Missouri’s Department of Corrections’ goal is to watch out for public safety, health, and wellness.

Inmate Search

Arrests, Warrant, Docket, Mugshot

The department supports victims and gives back to the residents in need. The department facilitates treatment, education, and job training to ensure those inside and outside the correction walls are contributors to society. The director of the Department of Corrections is:

Anne L. Precythe
Department of Corrections
2729 Plaza Drive
PO Box 236, Jefferson City, Missouri, 6510,

Missouri was the first state in the U.S. to join a national initiative to improve reentry outcomes for those leaving prison. Missouri’s DOC is a national model for honor housing programs that incentivize personal behavior making correctional facilities safer.
There are 117 jails in 114 counties in Missouri, and in 2020 the jail population was 12,000. In addition, the State of Missouri has 21 state prisons with an inmate number of 23,062. Missouri allows the death penalty, lethal injection or gas, and all penalties are overseen by the Department of Corrections. The death penalty applies to individuals who are at least 18 years old and found to have deliberately committed first-degree murder, a class A felony. Death sentences are carried out at the Eastern Reception, Diagnostic and Correctional Center in Bonne Terre, Missouri.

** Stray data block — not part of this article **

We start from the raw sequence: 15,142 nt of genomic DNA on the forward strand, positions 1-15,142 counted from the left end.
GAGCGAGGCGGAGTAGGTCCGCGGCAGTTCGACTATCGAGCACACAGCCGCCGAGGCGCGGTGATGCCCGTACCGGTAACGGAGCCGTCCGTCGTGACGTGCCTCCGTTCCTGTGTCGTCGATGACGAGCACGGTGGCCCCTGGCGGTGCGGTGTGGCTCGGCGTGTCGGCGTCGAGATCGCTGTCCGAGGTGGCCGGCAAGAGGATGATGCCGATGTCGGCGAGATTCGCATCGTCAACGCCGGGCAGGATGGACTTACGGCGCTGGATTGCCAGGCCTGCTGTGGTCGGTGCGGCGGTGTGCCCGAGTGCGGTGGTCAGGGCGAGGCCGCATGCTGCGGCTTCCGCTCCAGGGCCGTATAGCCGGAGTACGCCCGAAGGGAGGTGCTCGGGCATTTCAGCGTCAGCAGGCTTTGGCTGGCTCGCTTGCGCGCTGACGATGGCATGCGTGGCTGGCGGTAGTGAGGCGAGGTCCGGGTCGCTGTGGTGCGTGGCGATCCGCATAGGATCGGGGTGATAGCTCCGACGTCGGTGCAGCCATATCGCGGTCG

Inmate Search

The inmate search on the Missouri government correctional site does not provide information on discharged offenders due to safety or confidentiality concerns. To find an inmate in a Missouri correctional facility, search on the Missouri government offender search website, enter the numbers requested and proceed to offender web search. If you need specific information about an offender’s status, contact the institutional caseworker or the Probation and Parole field officer.
Enter the first and last name of the offender. The information that populates is:

  • Mugshot (front view)
  • DOC ID 12345
  • Offender Name David L Smith
  • Race White
  • Sex Male
  • Date of Birth 01/01/1980
  • Hair/Eyes Blond/Blue
  • Assigned Location District 24 Probation & Parole
  • Address 14440 East 42nd St. Suite 100, Independence, MO 64055
  • Assigned Officer Jane Doe
  • Sentence Summary Years Registration Required -AR 2009
  • Completed Offenses Completed Sentence Not found.
  • Aliases DL Smith, Ernie Smith, David Davis

Visitation Guidelines and Hours

Visiting is important to help rehabilitate inmates in Missouri state prisons. Visits strengthen family bonds and keep inmates connected. Following the visitation rules will avoid disruptions.
In order to visit an inmate in a Missouri correctional institution, you must be pre-approved. There is a visiting application that you must complete, and a criminal history will be conducted. If you are not honest and transparent you may have any visiting privileges denied.